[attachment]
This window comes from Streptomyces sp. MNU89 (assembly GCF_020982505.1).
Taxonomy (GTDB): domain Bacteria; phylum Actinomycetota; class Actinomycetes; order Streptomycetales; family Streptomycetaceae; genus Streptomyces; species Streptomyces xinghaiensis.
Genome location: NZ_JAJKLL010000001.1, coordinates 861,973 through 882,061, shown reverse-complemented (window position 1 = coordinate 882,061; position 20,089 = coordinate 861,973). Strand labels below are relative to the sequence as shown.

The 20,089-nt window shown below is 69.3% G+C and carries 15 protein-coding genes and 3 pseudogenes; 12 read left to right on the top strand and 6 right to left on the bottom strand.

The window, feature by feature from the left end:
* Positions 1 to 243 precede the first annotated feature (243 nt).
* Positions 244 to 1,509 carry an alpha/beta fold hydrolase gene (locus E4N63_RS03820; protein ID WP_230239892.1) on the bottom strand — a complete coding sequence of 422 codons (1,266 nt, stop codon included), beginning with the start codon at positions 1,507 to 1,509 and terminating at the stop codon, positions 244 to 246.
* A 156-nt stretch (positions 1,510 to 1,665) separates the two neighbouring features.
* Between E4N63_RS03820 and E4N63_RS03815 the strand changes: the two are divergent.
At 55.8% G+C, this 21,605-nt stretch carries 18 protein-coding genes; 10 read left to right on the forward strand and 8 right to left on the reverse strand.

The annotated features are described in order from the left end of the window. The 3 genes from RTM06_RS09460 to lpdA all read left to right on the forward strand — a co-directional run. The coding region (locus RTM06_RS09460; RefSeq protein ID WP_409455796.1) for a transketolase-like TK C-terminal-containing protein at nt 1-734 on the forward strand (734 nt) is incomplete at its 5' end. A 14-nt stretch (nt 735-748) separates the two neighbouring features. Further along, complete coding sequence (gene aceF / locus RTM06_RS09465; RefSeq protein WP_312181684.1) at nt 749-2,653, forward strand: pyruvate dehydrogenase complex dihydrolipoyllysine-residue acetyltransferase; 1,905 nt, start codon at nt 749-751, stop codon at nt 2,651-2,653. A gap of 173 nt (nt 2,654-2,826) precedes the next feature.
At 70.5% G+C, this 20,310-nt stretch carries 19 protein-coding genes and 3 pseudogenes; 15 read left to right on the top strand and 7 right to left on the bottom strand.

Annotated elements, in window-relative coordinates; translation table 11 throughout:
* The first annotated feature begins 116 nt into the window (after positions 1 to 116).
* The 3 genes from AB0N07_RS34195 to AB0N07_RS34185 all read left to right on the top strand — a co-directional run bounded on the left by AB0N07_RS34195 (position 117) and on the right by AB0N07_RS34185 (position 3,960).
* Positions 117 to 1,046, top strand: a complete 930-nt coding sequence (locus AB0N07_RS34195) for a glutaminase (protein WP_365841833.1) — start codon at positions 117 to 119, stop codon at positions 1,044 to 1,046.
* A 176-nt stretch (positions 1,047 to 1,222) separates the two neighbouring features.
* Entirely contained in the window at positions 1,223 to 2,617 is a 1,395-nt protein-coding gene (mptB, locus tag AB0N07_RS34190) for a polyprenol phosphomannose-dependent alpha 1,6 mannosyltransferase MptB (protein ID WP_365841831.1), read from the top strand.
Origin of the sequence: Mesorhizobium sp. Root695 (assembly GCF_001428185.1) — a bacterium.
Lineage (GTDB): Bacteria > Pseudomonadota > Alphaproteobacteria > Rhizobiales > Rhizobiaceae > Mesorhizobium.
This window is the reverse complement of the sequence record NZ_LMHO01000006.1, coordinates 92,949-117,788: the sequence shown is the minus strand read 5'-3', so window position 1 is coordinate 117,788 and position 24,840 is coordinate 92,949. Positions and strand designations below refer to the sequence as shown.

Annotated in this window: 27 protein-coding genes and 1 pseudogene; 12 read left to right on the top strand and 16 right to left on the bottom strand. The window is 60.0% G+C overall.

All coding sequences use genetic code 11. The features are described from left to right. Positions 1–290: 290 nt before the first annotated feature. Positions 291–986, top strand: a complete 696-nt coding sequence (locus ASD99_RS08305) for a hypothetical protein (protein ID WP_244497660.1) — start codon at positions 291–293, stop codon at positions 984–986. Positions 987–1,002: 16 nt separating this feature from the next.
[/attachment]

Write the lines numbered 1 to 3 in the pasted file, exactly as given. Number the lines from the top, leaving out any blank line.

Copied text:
This window comes from Streptomyces sp. MNU89 (assembly GCF_020982505.1).
Taxonomy (GTDB): domain Bacteria; phylum Actinomycetota; class Actinomycetes; order Streptomycetales; family Streptomycetaceae; genus Streptomyces; species Streptomyces xinghaiensis.
Genome location: NZ_JAJKLL010000001.1, coordinates 861,973 through 882,061, shown reverse-complemented (window position 1 = coordinate 882,061; position 20,089 = coordinate 861,973). Strand labels below are relative to the sequence as shown.